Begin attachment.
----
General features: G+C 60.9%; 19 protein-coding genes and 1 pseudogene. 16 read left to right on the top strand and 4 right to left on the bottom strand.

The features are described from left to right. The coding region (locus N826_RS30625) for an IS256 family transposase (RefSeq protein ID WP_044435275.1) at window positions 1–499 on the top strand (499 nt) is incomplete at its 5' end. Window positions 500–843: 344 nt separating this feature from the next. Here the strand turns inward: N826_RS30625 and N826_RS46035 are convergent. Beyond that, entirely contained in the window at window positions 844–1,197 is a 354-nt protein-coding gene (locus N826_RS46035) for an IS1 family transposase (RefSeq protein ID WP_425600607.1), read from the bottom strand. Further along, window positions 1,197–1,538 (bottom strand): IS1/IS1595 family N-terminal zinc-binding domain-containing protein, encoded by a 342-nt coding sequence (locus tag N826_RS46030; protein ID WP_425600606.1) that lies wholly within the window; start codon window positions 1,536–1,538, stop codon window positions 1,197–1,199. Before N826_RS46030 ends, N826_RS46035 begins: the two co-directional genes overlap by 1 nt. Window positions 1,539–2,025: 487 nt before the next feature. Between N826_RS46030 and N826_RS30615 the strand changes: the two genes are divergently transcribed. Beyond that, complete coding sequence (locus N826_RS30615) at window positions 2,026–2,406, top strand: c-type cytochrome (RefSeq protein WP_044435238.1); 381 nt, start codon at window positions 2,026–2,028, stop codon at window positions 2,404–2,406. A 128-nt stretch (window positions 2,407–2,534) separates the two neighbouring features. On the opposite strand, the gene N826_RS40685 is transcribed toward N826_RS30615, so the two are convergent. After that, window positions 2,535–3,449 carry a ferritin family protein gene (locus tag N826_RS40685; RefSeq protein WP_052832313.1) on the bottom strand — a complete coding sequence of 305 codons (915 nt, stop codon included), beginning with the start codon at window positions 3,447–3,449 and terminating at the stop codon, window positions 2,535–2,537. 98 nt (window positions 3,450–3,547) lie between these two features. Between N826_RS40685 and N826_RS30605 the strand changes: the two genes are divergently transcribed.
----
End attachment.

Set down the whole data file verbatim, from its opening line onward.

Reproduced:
General features: G+C 60.9%; 19 protein-coding genes and 1 pseudogene. 16 read left to right on the top strand and 4 right to left on the bottom strand.

The features are described from left to right. The coding region (locus N826_RS30625) for an IS256 family transposase (RefSeq protein ID WP_044435275.1) at window positions 1–499 on the top strand (499 nt) is incomplete at its 5' end. Window positions 500–843: 344 nt separating this feature from the next. Here the strand turns inward: N826_RS30625 and N826_RS46035 are convergent. Beyond that, entirely contained in the window at window positions 844–1,197 is a 354-nt protein-coding gene (locus N826_RS46035) for an IS1 family transposase (RefSeq protein ID WP_425600607.1), read from the bottom strand. Further along, window positions 1,197–1,538 (bottom strand): IS1/IS1595 family N-terminal zinc-binding domain-containing protein, encoded by a 342-nt coding sequence (locus tag N826_RS46030; protein ID WP_425600606.1) that lies wholly within the window; start codon window positions 1,536–1,538, stop codon window positions 1,197–1,199. Before N826_RS46030 ends, N826_RS46035 begins: the two co-directional genes overlap by 1 nt. Window positions 1,539–2,025: 487 nt before the next feature. Between N826_RS46030 and N826_RS30615 the strand changes: the two genes are divergently transcribed. Beyond that, complete coding sequence (locus N826_RS30615) at window positions 2,026–2,406, top strand: c-type cytochrome (RefSeq protein WP_044435238.1); 381 nt, start codon at window positions 2,026–2,028, stop codon at window positions 2,404–2,406. A 128-nt stretch (window positions 2,407–2,534) separates the two neighbouring features. On the opposite strand, the gene N826_RS40685 is transcribed toward N826_RS30615, so the two are convergent. After that, window positions 2,535–3,449 carry a ferritin family protein gene (locus tag N826_RS40685; RefSeq protein WP_052832313.1) on the bottom strand — a complete coding sequence of 305 codons (915 nt, stop codon included), beginning with the start codon at window positions 3,447–3,449 and terminating at the stop codon, window positions 2,535–2,537. 98 nt (window positions 3,450–3,547) lie between these two features. Between N826_RS40685 and N826_RS30605 the strand changes: the two genes are divergently transcribed.